To perish rather, swallowed up and lust
In the wide womb of unereated

Devoid .if sense and motion? and who knows,
Let tnte. I e good, whether our angry Foe
Can give it, or will ever? how he can,
I; doubtf jl: that he never will, is sure.
Will he, so wise, let loose at once his ire,
Belike through impotence, or unaware,
To give his enemies their wish, and end
Them in his anger, whom his anger saves
To punish endless? Wherefore cease we then?
Say they who counsel war, we are deereed,
Reserved, and destined to eternal wo;
Whatever doing, what can we suffer more,
What can we sufler worse? Is this then worst,
Thus sitting, thus consulting, thus in arms?
What! when we fled amain, pursued and struck
With Heaven's afllicting thunder, and besought
The deep to shelter us '. this hell then seemed
A refuge from those wounds: or when ws lay
Chained on the burning lake? that sure was


What if the breath, that kindled those grim fires,
Awaked, should blow them into sevenfold rage,
And plunge us in the flames? or from above
Should intermitted vengeance arm again
His red right hand to plague us? what if all
Her stores were opened, and this firmament
Of hell should spout her cataracts of fire,
Impending horrors, threatening hideous fall
One day upon our heads; while we perhaps,
Designing or exhorting glorious war,
Caught in a fiery tempest, shall be hurled,
Each on his rock transfixed, the sport and prey .
Of wracking whirlwinds; or for ever sunk
Under yon boiling ocean, wrapt in chains;
There to converse with everlasting groans,
Unrespited, unpitied, unreprieved,
Ages ot hopeless end? This would he worse.
War, therefore, open or concealed, alike
My voice dissuades; lor what can force or guilo
With him, or who deceive his mind, whose eye
Views all things at one view? He from Heaven's


All these our motions vain sees and derides;
Not more almighty to resist our might
Than wise to frustrate all our plots and wiles.
Shall we then live thus vile, the race of Heaven
Thus trampled, thus expelled to sufler here
Chains and these torments? better these than

worse *

By my advice; since fate inevitable
Subdues us, and omnipotent deeree
The victor's will. To sufler, as to do,
Our sUength is equal, nor the law unjust
That so ordains: this was at first resolved,
if we were wise, against so great a foe
Contending, and so doubtful what might fall.
I laugh, when those who at the spcar are bold
And vent'rous, if that fail them, shrink and fear
What vet they know must follow, to endure

Exile, or ignominy, or bonds, or pain,

The sentence of their Conqueror: this is now

Our doom; which if we can sustain ami bear,

Our supreme foe in time may much remit

His anger, and perhape, thus far removed,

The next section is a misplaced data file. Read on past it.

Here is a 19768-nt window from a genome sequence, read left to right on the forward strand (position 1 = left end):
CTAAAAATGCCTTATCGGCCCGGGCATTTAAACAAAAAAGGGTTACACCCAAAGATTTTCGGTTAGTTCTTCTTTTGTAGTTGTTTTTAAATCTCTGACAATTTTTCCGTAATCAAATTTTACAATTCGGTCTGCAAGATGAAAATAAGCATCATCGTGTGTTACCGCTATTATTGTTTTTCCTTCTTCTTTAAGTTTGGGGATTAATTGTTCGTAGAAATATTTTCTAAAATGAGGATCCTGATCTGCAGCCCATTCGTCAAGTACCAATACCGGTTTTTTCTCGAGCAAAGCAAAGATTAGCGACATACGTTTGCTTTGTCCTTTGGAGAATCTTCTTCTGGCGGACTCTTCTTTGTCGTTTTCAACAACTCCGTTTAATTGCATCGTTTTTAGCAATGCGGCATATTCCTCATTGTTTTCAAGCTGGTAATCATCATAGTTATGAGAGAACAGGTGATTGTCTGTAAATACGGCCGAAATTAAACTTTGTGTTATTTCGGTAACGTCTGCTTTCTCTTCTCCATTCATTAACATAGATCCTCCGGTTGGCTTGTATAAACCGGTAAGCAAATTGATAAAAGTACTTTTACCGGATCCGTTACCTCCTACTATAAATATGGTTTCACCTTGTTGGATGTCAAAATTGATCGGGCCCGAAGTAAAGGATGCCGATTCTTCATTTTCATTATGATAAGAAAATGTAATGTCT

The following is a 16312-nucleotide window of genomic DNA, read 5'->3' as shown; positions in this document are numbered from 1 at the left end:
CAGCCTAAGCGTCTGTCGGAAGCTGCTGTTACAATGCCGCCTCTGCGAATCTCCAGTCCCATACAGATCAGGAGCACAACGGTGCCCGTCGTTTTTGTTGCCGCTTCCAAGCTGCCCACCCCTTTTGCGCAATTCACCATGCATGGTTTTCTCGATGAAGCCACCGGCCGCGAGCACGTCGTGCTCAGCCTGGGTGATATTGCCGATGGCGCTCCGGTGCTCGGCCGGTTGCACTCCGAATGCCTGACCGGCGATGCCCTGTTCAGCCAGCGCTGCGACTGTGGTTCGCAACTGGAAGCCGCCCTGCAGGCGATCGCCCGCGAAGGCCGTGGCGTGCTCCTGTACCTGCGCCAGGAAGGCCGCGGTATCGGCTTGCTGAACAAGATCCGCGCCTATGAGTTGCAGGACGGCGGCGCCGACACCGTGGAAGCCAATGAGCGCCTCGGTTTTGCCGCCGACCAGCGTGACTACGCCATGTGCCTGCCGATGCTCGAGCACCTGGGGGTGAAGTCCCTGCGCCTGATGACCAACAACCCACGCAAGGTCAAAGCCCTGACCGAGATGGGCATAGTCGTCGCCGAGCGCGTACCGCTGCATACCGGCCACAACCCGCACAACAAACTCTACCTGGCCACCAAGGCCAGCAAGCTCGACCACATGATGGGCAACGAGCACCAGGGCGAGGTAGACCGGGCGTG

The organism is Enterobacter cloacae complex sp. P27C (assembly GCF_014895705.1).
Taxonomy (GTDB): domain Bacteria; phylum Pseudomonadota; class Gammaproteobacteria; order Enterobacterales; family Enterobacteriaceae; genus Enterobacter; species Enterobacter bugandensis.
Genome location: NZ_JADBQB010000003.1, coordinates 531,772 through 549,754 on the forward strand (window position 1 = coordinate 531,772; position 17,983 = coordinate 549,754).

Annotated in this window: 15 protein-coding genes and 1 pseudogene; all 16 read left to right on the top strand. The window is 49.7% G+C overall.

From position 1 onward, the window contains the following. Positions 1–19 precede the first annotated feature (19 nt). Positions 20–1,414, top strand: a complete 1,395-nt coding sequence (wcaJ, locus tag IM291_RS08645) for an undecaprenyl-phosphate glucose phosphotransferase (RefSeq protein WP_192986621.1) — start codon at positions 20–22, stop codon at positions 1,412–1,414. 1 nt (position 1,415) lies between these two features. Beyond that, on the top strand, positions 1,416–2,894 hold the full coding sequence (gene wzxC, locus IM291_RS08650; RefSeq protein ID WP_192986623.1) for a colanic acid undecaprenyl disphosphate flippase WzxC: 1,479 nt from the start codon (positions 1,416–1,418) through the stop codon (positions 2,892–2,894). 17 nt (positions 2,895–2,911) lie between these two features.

Not mind us, not oflending, satisfied

With what is punished; whence these raging fira

Will slacken, if his breath stir not their llama

Our purer essence then will overcome

Their noxious vapour, or, inured, not feel;

Or, changed at length, and to the placed conformed

I n temper and in nature, will receive

Familiar the fierce heat, and void of pain;

This horror will grow mild, this darkness light;

Besides what hope the never-ending flight

Of future days may bring, what chance, what


Worth waiting, since our present lot appean
For happy though but ill, for ill not worst,
If we procure not to ourselves more wo."
Thus Belial, with words clothed in teasoo't


Counselled ignoble ease, and peaceful sloth,
Not peace: and after him thus Mammon spake.
"Either to disenthroncthe King of Heaven
We war, if war be best, or to regain
Our own right lost: him to unthrone we then
May hope, when everlasting Fate shall yield
To fickle Chance, and Chaos judge the strife:
The former, vain to hope, argues as vain
The latter: for what place can be for us
Within heaven's bound, unless heaven's Lord su-

We over|iower? Suppose he should relent,
And publish grace to all, on promise made
Of new subjection: with what eyes could we
Stand in his presence humble, and receive
Strict laws imposed, to celebrate his throne
With warbled hymns, and to his Godhead sing
Forced hallelujahs, while he lordly sits
Our envied Sovereign, and his altar breathes
Ambrosial odours and ambrosial flowers,
Our servile offerings? This must be our task
In Heaven, this our delight; how wearisome
Eternity so spent, in worship paid
To whom we hate! Let us not then pursue,
By force impossible, hy leave obtained
Unaceeptable, though in Heaven, our state
Of splendid vassalage, but rather seek
Our own good from ourselves, and fro:n our own
I Live to ourselves, though in this vast recess,
I Free, and to none aceountable, preferring
. Hard liberty before the easy yoke
Of servile pomp, ''ur greatness will appear
Then most conspicuous, when great thing] ol


Useful of hurtful, prosperous of adverst-,
We can ereate, and in what place soe'er